…‘A road, a mile of kingdom’…
The Inniskeen Road festival took place this weekend, the 14th and 15th of July, 2018. On Saturday morning, ‘the sun shone as it did for the Tuatha De Danann’ as the talented textile artist Karen McArdle facilitated a children’s workshop at the Round Tower Church in the centre of the village. The children’s work was based on a Kavanagh poem of their choice and they came up with some novel and beautiful creations.
On Saturday afternoon, well known historian, Larry McDermott took the visitors on a guided walk of Inniskeen village bringing them back in time to the 6th Century.
On Saturday evening it was off by High Nelly bicycle from Inniskeen, through Kavanagh Country via Finnegan’s Cross and Carrickakelly, and on to Dooley’s at Magoney. There, they were treated by their hosts, the Dooley family to tea, buttered homemade bread, brack and biscuits and lots of music, song and story for the weary cyclists who enjoyed this break.
From Magoney they travelled to Smith’s ancestral home at Mullaghunshinagh where there were many more treats of brown bread, brack and hearty beverages to bolster their energy. There were contributions of poetry, song and recitations from many of those present and we spent a really enjoyable night before the open fire until the midnight hour. As daylight had long faded, the cyclists left their bicycles in the care of Smiths and were transported back to the dance in the Social Club. Visitors came from many parts of Ireland; Kerry, Laois, Kildare, Kilkenny and Donegal and all the neighbouring counties.
This event is gaining in popularity year by year and will extend in future.
On Sunday, despite the counter attractions of the Monaghan/ Kildare match in Croke Park and the World Cup Football Final, the attendance was excellent. The skies were leaden but despite the rain, we cycled and walked to the Mullagh Hall where the history of this hall was ably told by Thomas Ruddy depicting the strange times that existed following the introduction of the Dance Hall’s Act in 1935. It was then on to Drumcatton Church via Mullaghinshinagh where Larry McDermott welcomed the visitors and gave them a very interesting history of the Church and the story of the local man, Michael Keegan who lost his life in the First World War. He and some twenty others were repatriated in 1922. Michael Keegan’s remains were interred in Drumcatton cemetery. He was a brother of the famous blacksmith, Barney Keegan a former Chairman of Inniskeen Football Club. He is immortalised in Kavanagh’s work.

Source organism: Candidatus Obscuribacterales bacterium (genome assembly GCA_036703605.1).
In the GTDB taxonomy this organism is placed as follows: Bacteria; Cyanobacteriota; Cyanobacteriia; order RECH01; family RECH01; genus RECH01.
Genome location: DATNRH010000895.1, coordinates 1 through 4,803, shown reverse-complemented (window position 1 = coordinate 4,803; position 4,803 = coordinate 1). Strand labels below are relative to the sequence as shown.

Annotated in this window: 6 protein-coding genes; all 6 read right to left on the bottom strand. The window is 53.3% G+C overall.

The visitors then took a break to enjoy the refreshments provided by the evergreen Active Retired Group led by Kitty Lennon.
Then extracts from Patrick Kavanagh’s ‘Green Fool’ were brought to life by Peter Murphy, as he took on the role of Fr. Bernard Maguire (Salamanca Barney). Thomas Ruddy played the part of Red Pat Jennings, the local pig killer, often referred to by Patrick Kavanagh in his writings. It was then time to return to Inniskeen. The high spirited visitors were not deterred by the rain and many refused the facility of Matthews coach and walked or cycled on to the BBQ at the Social Club where they enjoyed the best beef burgers ever and the excellent music provided by K Mac. The visitors here contributed to the great party atmosphere in song, story and bardic verse bringing the weekend to a close. Many vowed to return for the Annual Patrick Kavanagh Weekend and Poetry Awards which will take place 28th-30th September 2018 at the Patrick Kavanagh Centre.
Our thanks to each and everyone who helped make the weekend such a success.
A special thanks to Inniskeen Active Retired Group for presenting the tea and delicious bracks at Drumcatton Museum. To Gerry Dooley of the Social Club and staff for hosting the BBQ. To Coolderry Coaches and Matthews Coaches. To the Kirk Family for the use of the Mullagh Hall, Drumcatton 200 Committee for the use of the excellent facilities at St. Ann’s Church. To Paddy Dowdall, Briege Boylan, Ita and Michael Keenan and Joe Callan for stewarding the events. To the organising committee and staff of the Kavanagh Centre and to the Smith and Dooley families for hosting the excellent storytelling events. To the many visitors who contributed song and story and to all who entered into the spirit of the weekend by dressing in 1930’s period costume.
Congratulations to Gabrielle Tuomey and Noeleen Mangan who jointly took the best 1930’s costume prize. We look forward to welcoming our visitors to next year’s event.